Whether we are drafting a proposal from our home office, firing off a quick response on our smartphone, or debating contract details over Zoom, virtual communication has become an integral part of our professional lives. While the virtual environment affords new opportunities to connect and collaborate faster and more frequently than ever before, it also poses significant challenges to how we traditionally have conducted negotiations.
Without the benefit of nonverbal cues, the likelihood of misunderstanding increases, making managing conflict and discussing thorny issues all the more difficult. No wonder a study conducted by Harvard University found that negotiations conducted via email were more than 2.5 times as likely to end in an impasse than those conducted in person.
In their new article, “Negotiating Across the Virtual Landscape,” Liz Rayer and Ethan Underhill highlight the biggest pitfalls of managing virtual negotiations and offer four tips for leveraging virtual’s inherent attributes to make your next long-distance negotiation more successful.
What makes virtual negotiation challenging?
The virtual environment poses many challenges for negotiating, managing conflict, and discussing difficult issues.
One of the biggest hurdles is the increased likelihood of misunderstanding. In virtual negotiations, we lose the benefit of nonverbal cues that helps us convey meaning. Even in video conferencing it can be hard to read body language and facial expressions and make eye contact; and in email and text communication we also lose tone of voice and vocal inflection. Take away the nonverbal cues and add in the emotional climate of a high-stakes interaction, and we are even more apt to miss the mark.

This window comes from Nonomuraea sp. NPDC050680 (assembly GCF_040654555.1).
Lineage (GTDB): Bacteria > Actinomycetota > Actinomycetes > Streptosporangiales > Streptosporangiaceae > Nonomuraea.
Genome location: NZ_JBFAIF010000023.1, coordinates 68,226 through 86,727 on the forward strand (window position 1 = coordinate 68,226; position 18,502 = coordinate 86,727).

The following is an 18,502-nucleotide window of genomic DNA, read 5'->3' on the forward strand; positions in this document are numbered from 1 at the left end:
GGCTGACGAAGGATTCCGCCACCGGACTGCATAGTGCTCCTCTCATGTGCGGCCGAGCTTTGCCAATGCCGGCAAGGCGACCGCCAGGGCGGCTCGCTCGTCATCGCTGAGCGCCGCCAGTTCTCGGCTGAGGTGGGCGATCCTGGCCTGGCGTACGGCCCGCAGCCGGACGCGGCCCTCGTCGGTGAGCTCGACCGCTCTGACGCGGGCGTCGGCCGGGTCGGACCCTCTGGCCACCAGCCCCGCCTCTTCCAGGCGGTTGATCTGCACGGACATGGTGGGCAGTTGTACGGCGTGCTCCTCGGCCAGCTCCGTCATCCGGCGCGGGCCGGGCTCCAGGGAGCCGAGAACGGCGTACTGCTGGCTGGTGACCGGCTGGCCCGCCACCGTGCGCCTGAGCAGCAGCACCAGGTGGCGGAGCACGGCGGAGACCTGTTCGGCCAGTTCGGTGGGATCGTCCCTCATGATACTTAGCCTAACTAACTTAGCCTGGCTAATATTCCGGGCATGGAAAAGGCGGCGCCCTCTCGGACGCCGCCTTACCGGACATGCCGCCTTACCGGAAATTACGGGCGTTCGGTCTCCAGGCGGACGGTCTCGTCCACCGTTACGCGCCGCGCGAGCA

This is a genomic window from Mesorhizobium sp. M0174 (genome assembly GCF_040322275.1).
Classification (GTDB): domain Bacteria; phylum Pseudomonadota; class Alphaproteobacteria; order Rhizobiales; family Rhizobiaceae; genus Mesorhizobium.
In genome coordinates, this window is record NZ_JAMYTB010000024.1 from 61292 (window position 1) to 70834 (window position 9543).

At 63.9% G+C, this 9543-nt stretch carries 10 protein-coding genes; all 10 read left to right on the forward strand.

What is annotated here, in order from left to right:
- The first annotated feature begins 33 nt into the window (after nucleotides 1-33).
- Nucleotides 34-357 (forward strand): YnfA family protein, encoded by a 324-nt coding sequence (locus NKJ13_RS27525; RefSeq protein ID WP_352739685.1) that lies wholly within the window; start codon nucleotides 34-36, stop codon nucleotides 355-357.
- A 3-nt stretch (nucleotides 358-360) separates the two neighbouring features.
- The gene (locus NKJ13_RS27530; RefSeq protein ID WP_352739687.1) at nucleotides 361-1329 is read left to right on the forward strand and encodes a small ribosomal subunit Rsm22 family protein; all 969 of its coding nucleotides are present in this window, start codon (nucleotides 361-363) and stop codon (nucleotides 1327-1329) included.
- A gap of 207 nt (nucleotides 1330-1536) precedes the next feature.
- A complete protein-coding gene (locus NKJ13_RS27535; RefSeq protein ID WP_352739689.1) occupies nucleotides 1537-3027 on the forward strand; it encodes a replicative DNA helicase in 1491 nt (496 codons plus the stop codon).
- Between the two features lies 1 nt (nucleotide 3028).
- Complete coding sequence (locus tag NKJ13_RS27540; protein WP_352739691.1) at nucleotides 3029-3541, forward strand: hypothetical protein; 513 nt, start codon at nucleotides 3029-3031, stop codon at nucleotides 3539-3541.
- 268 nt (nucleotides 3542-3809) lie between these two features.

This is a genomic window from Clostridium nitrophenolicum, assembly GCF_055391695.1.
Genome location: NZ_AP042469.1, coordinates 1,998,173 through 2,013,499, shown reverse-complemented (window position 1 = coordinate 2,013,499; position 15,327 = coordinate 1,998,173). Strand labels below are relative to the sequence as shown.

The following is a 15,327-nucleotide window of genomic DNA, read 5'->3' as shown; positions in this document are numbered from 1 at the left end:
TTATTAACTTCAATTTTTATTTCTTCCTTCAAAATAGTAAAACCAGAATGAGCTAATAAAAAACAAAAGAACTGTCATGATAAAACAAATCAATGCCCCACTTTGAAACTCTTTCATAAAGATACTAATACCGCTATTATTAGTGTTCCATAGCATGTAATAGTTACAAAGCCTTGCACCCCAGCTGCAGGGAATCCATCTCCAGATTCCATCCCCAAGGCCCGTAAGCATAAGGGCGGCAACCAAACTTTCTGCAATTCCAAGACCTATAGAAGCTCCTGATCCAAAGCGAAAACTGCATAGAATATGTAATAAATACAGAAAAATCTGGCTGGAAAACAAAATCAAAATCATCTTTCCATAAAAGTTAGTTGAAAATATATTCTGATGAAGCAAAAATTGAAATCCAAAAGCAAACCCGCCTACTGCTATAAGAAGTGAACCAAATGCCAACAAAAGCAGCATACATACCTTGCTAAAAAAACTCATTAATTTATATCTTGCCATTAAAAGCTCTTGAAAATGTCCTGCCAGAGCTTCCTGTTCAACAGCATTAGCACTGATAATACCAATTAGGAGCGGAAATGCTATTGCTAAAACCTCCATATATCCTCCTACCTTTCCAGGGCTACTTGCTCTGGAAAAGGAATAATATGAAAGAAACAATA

In a study conducted at Harvard University, approximately 50% of email negotiations ended in impasse compared with only 19% when the interactions were conducted in-person.
In addition, in a virtual setting, we also lose access to some of the critical rapport mechanisms that help us develop and maintain human connection with one another. As such, we are less likely to put ourselves in the shoes of the other person and see things from their perspective, and are more likely to become entrenched in our demands — an approach that often leads to impasse and suboptimal outcomes.
Their first piece of advice: “Choose your medium strategically.”
Download the article to learn all four.